LFS security problem: break-in

Paul Jensen pj at pcrentals.com
Wed Aug 16 07:50:13 PDT 2000

>> As far as I can tell, no other files were modified.  I am asking the
>> for any help or expertise with this problem.
> Don't even think of that. I strongly suggest to get the machine off the
> net and install it from scratch. Until you have a file-integrity-checker
> like tripwire running on your system you will never now if she installed
> any kind of rootkit or similar.

sorry if i was not clear on that - i wanted help with identifying and
understanding more about the the attack, by studying the files that were
installed.  the tarball has quite a bit of info in it (hack.tgz).

i have verified all the files the server, but still plan on replacing
anyway it with a complete fresh installed system.

Thank you for a very well thought out email - i can see you are as
concerned as i am.  I already check bugtraq weekly and get ciac (cert)
advisories.  you have given me several excellent ideas.  thanks

paul jensen
lfs ftp/news/mail archive admin

> > This breakin shows me how easy it is to crack a server on the internet.
> > I was running wu-ftpd-2.6.  Bugtrak came out with a warning around june 23
> > and the break-in occurred while i was away on July 9, 18:38 central
> > daylight time or 16:38 pacific time.  Entries in the system logs were
> > erased in this time period also.
> > 
> > This raises an issue: how can we protect our systems from buffer overflow
> > attacks?  Firewalls will not prevent your server from beening cracked.
> Absolutely not. Getting a secure system equals to reading all
> security-announces (even from other distributions). Best way to do that
> is using Bugtraq - a security-related mailinglist on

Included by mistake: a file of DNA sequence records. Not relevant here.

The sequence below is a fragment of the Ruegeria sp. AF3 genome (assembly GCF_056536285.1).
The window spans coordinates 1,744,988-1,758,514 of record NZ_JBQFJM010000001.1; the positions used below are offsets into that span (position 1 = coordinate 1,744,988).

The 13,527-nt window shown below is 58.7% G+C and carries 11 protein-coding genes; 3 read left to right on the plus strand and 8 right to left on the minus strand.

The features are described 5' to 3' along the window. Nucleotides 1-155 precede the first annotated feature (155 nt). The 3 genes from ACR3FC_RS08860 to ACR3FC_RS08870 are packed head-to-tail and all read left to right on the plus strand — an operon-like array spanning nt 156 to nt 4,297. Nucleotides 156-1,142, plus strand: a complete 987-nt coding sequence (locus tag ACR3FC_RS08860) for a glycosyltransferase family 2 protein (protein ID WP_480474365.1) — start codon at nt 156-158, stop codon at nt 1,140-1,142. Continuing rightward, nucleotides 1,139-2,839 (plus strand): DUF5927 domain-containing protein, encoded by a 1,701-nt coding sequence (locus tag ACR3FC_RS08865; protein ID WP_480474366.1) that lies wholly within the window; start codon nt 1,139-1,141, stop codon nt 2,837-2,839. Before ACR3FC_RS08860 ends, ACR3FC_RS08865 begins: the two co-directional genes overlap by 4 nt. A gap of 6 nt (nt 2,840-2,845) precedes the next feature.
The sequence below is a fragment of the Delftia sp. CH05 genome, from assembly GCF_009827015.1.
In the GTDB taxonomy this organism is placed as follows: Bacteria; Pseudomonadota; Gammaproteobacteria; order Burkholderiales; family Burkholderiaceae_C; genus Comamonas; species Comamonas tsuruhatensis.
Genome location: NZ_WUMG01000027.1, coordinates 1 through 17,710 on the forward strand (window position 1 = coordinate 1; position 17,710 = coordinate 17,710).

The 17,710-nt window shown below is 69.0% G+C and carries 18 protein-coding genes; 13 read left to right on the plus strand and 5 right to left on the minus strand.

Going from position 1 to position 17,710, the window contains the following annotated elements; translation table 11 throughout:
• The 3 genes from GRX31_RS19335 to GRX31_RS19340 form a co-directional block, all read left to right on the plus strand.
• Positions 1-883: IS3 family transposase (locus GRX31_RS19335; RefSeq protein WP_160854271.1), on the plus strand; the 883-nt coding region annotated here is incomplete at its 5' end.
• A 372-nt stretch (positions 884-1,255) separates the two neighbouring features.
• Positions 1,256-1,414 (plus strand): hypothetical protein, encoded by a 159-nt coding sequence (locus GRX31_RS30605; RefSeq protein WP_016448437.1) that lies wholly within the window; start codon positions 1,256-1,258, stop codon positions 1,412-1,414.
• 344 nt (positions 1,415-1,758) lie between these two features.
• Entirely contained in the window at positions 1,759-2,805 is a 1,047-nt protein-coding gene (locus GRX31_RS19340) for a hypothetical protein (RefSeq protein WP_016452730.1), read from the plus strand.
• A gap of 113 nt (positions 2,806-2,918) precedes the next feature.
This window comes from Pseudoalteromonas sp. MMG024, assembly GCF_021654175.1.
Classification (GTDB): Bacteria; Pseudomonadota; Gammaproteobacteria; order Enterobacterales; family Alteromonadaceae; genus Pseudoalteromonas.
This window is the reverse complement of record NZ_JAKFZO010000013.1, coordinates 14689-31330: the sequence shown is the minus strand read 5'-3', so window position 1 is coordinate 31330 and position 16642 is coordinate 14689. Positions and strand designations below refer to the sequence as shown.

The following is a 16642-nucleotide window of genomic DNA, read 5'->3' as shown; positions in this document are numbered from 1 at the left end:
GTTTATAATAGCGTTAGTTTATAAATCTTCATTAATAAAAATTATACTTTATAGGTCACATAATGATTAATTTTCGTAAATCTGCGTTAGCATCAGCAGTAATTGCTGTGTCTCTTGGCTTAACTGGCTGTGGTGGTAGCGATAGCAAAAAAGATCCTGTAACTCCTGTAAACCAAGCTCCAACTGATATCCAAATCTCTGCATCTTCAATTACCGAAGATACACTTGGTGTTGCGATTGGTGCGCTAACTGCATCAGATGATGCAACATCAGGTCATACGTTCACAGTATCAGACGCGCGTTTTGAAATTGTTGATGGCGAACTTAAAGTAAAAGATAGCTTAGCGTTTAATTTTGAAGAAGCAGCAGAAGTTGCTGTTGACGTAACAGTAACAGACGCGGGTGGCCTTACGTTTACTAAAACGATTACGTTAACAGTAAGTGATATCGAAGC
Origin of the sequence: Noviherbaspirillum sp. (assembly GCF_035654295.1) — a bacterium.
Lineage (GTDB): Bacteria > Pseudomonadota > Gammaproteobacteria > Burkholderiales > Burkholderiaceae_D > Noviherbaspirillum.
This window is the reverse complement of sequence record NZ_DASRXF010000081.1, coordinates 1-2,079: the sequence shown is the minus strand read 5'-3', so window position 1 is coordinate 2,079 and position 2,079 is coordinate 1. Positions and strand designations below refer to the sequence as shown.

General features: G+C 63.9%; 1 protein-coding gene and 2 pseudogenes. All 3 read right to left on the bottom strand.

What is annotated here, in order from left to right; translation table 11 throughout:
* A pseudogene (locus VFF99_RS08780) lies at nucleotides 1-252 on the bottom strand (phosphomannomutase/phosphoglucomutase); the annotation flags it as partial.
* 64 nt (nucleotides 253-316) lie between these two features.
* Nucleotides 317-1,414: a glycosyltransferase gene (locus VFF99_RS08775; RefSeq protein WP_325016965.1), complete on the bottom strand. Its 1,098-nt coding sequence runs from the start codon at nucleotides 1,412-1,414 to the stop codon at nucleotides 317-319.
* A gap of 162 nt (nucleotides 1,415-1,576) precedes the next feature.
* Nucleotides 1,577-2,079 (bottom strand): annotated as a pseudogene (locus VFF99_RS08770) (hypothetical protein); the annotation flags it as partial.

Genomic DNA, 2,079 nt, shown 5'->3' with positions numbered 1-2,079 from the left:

> http://www.securityfocus.com. Did I say "a" list? It is THE list for
> black/white hats that want to stay up to date with security. (and got
> high mail-traffic-load...) Also you have to stay uptodate with your
> software - install new versions and watch for security-patches...

> > 
> > I believe these issues are more important than any other for LFS.  It
> > raises the main concern "why are we using lfs?"
> > 
> > Two possible solutions are Stack Guard (http://immunix.org) and lids
> > (Linux kernel based Instrusion Detection System).  This is available from
> > lids.org.  
> It is also important to know what is going on - to think like an
> attacker - a nice ressource for this is the famous "How to improve the
> security of your site by breaking into it" - from the satan-coder (Satan
> is an older "Network-Security-Checker" (was it Dan Farmer who wrote it?)
> There are newer Vulnerability-Scanners available - Saint and Nessus e.g.
> that check your (and other) network for vulnerabilities.
> (BE WARNED - don't scan other networks - they will think you are an
> attacker)
> Other great articles are the papers of Lance Spitzner at
> http://www.enteract.com/~lspitz/papers.html. He describes how an
> attacker did his job and others... He often talks of snort - a
> "Lightweight intrusion detection system" at http://www.snort.org.
> I installed that software near the outgoing network-device on campus and
> noticed that we are scanned for vulnerabilities about twice a day (3 or
> more at the moment :(. I immediately track the noticed IP back to the
> attacking host and write a message to the responsible person for that
> network. Three of five answered me (since Monday) and told me that their
> systems were rooted. They shut them down or block them at the router
> (and install the system from scratch)
> I really love the papers - 
> Especially the "Know your enemy"-ones and "Armoring Linux". There is
> also a "Linux-Administrators Security Guide" by Kurt Seifried
> http://www.securityportal.com/lasg/ which describes in depth how to
> secure your system.
>      Balu

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